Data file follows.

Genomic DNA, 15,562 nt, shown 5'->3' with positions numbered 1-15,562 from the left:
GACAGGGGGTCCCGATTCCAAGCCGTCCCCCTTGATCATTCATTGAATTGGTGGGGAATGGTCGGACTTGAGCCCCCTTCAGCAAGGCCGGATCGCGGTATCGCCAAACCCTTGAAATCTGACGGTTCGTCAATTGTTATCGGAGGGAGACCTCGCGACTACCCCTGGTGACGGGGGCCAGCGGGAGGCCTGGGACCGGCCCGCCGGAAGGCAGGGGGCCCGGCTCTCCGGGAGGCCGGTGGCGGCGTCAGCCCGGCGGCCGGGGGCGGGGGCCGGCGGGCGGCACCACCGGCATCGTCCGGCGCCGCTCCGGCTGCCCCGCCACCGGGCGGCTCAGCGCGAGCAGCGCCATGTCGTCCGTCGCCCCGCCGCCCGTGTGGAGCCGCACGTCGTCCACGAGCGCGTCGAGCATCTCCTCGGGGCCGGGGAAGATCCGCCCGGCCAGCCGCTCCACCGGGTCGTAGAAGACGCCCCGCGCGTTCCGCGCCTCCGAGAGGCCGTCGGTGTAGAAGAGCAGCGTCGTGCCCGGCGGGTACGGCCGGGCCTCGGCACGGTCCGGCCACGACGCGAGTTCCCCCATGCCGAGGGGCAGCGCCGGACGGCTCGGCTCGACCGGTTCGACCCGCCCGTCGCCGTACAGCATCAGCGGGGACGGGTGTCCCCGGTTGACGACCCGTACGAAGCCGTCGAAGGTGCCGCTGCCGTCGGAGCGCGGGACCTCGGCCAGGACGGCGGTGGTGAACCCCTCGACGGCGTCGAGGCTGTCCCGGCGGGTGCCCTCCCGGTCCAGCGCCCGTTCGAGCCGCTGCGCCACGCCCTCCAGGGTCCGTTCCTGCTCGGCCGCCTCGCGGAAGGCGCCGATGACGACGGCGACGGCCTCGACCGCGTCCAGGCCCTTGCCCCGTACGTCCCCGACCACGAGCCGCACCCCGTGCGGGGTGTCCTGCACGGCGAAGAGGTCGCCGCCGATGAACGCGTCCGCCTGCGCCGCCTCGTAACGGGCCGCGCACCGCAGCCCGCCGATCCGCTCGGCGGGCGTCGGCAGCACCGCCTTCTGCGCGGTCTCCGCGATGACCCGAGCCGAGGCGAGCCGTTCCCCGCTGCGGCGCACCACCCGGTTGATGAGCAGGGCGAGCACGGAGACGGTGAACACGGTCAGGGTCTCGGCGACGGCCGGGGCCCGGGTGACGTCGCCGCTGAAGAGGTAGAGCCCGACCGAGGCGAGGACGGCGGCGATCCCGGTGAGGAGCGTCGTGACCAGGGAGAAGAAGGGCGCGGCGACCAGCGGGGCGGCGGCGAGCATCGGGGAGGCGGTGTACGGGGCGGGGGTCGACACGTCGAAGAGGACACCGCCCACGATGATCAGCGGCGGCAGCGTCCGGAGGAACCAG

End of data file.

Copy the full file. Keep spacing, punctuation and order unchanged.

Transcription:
Genomic DNA, 15,562 nt, shown 5'->3' with positions numbered 1-15,562 from the left:
GACAGGGGGTCCCGATTCCAAGCCGTCCCCCTTGATCATTCATTGAATTGGTGGGGAATGGTCGGACTTGAGCCCCCTTCAGCAAGGCCGGATCGCGGTATCGCCAAACCCTTGAAATCTGACGGTTCGTCAATTGTTATCGGAGGGAGACCTCGCGACTACCCCTGGTGACGGGGGCCAGCGGGAGGCCTGGGACCGGCCCGCCGGAAGGCAGGGGGCCCGGCTCTCCGGGAGGCCGGTGGCGGCGTCAGCCCGGCGGCCGGGGGCGGGGGCCGGCGGGCGGCACCACCGGCATCGTCCGGCGCCGCTCCGGCTGCCCCGCCACCGGGCGGCTCAGCGCGAGCAGCGCCATGTCGTCCGTCGCCCCGCCGCCCGTGTGGAGCCGCACGTCGTCCACGAGCGCGTCGAGCATCTCCTCGGGGCCGGGGAAGATCCGCCCGGCCAGCCGCTCCACCGGGTCGTAGAAGACGCCCCGCGCGTTCCGCGCCTCCGAGAGGCCGTCGGTGTAGAAGAGCAGCGTCGTGCCCGGCGGGTACGGCCGGGCCTCGGCACGGTCCGGCCACGACGCGAGTTCCCCCATGCCGAGGGGCAGCGCCGGACGGCTCGGCTCGACCGGTTCGACCCGCCCGTCGCCGTACAGCATCAGCGGGGACGGGTGTCCCCGGTTGACGACCCGTACGAAGCCGTCGAAGGTGCCGCTGCCGTCGGAGCGCGGGACCTCGGCCAGGACGGCGGTGGTGAACCCCTCGACGGCGTCGAGGCTGTCCCGGCGGGTGCCCTCCCGGTCCAGCGCCCGTTCGAGCCGCTGCGCCACGCCCTCCAGGGTCCGTTCCTGCTCGGCCGCCTCGCGGAAGGCGCCGATGACGACGGCGACGGCCTCGACCGCGTCCAGGCCCTTGCCCCGTACGTCCCCGACCACGAGCCGCACCCCGTGCGGGGTGTCCTGCACGGCGAAGAGGTCGCCGCCGATGAACGCGTCCGCCTGCGCCGCCTCGTAACGGGCCGCGCACCGCAGCCCGCCGATCCGCTCGGCGGGCGTCGGCAGCACCGCCTTCTGCGCGGTCTCCGCGATGACCCGAGCCGAGGCGAGCCGTTCCCCGCTGCGGCGCACCACCCGGTTGATGAGCAGGGCGAGCACGGAGACGGTGAACACGGTCAGGGTCTCGGCGACGGCCGGGGCCCGGGTGACGTCGCCGCTGAAGAGGTAGAGCCCGACCGAGGCGAGGACGGCGGCGATCCCGGTGAGGAGCGTCGTGACCAGGGAGAAGAAGGGCGCGGCGACCAGCGGGGCGGCGGCGAGCATCGGGGAGGCGGTGTACGGGGCGGGGGTCGACACGTCGAAGAGGACACCGCCCACGATGATCAGCGGCGGCAGCGTCCGGAGGAACCAG